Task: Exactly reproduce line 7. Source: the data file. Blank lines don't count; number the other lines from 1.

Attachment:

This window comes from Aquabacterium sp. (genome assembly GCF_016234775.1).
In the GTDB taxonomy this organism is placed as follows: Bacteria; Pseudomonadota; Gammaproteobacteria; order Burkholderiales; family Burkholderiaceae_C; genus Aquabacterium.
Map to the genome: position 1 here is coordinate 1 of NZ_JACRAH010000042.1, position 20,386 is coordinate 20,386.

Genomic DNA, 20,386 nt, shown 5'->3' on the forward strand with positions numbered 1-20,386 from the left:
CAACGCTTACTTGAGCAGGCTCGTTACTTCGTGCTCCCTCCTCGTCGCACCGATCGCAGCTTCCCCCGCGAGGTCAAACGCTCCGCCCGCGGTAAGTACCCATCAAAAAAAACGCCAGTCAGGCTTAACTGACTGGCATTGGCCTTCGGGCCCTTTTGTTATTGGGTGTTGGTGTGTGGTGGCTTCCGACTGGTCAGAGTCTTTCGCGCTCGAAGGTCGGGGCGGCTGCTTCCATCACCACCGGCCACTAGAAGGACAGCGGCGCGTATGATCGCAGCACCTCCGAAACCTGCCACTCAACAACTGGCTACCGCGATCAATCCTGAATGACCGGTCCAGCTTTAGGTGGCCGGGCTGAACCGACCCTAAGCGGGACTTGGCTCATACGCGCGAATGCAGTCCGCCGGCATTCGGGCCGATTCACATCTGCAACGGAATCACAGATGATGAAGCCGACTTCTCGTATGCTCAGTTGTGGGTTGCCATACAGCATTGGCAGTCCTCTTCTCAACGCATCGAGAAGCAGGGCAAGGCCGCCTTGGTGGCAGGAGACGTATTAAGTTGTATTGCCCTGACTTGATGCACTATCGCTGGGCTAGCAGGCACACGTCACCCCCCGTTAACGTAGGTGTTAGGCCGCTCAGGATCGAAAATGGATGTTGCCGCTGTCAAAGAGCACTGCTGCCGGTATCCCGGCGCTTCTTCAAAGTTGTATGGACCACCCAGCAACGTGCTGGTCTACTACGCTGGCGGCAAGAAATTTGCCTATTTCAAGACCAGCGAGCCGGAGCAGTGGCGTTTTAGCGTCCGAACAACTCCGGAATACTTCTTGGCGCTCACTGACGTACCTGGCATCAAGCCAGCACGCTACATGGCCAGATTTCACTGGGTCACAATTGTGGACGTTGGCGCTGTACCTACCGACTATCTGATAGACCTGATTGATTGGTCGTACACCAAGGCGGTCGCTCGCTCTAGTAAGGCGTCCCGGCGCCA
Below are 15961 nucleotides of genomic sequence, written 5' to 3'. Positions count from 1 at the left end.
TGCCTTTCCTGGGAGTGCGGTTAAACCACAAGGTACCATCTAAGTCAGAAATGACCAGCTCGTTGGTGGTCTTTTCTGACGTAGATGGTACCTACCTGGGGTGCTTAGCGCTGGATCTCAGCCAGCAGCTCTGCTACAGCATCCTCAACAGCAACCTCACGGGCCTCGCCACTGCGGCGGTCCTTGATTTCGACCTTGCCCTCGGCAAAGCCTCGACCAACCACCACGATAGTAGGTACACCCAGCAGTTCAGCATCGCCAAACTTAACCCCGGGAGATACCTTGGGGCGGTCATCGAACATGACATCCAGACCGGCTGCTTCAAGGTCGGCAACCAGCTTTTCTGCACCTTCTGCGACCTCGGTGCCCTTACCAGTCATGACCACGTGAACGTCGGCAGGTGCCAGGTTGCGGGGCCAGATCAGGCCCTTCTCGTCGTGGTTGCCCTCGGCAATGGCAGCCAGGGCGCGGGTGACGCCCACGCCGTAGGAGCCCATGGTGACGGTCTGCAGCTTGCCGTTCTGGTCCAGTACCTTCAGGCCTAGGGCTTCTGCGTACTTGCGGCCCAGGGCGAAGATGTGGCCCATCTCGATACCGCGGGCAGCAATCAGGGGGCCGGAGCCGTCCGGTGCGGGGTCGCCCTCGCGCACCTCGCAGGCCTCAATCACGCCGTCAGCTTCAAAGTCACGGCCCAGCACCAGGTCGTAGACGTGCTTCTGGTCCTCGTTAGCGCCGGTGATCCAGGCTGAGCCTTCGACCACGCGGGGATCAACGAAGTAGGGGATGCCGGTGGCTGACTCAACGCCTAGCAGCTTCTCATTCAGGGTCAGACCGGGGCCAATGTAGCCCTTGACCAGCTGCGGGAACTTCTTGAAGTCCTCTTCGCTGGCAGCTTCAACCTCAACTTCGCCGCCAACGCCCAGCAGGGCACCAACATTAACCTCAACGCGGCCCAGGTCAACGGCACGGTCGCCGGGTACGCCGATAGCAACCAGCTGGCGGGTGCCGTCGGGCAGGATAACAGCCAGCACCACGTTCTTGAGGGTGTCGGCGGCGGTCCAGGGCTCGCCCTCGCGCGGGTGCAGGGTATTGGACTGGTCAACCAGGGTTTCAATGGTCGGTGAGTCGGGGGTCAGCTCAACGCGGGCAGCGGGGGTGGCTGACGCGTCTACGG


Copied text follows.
TGCCTTTCCTGGGAGTGCGGTTAAACCACAAGGTACCATCTAAGTCAGAAATGACCAGCTCGTTGGTGGTCTTTTCTGACGTAGATGGTACCTACCTGGGGTGCTTAGCGCTGGATCTCAGCCAGCAGCTCTGCTACAGCATCCTCAACAGCAACCTCACGGGCCTCGCCACTGCGGCGGTCCTTGATTTCGACCTTGCCCTCGGCAAAGCCTCGACCAACCACCACGATAGTAGGTACACCCAGCAGTTCAGCATCGCCAAACTTAACCCCGGGAGATACCTTGGGGCGGTCATCGAACATGACATCCAGACCGGCTGCTTCAAGGTCGGCAACCAGCTTTTCTGCACCTTCTGCGACCTCGGTGCCCTTACCAGTCATGACCACGTGAACGTCGGCAGGTGCCAGGTTGCGGGGCCAGATCAGGCCCTTCTCGTCGTGGTTGCCCTCGGCAATGGCAGCCAGGGCGCGGGTGACGCCCACGCCGTAGGAGCCCATGGTGACGGTCTGCAGCTTGCCGTTCTGGTCCAGTACCTTCAGGCCTAGGGCTTCTGCGTACTTGCGGCCCAGGGCGAAGATGTGGCCCATCTCGATACCGCGGGCAGCAATCAGGGGGCCGGAGCCGTCCGGTGCGGGGTCGCCCTCGCGCACCTCGCAGGCCTCAATCACGCCGTCAGCTTCAAAGTCACGGCCCAGCACCAGGTCGTAGACGTGCTTCTGGTCCTCGTTAGCGCCGGTGATCCAGGCTGAGCCTTCGACCACGCGGGGATCAACGAAGTAGGGGATGCCGGTGGCTGACTCAACGCCTAGCAGCTTCTCATTCAGGGTCAGACCGGGGCCAATGTAGCCCTTGACCAGCTGCGGGAACTTCTTGAAGTCCTCTTCGCTGGCAGCTTCAACCTCAACTTCGCCGCCAACGCCCAGCAGGGCACCAACATTAACCTCAACGCGGCCCAGGTCAACGGCACGGTCGCCGGGTACGCCGATAGCAACCAGCTGGCGGGTGCCGTCGGGCAGGATAACAGCCAGCACCACGTTCTTGAGGGTGTCGGCGGCGGTCCAGGGCTCGCCCTCGCGCGGGTGCAGGGTATTGGACTGGTCAACCAGGGTTTCAATGGTCGGTGAGTCGGGGGTCAGCTCAACGCGGGCAGCGGGGGTGGCTGACGCGTCTACGG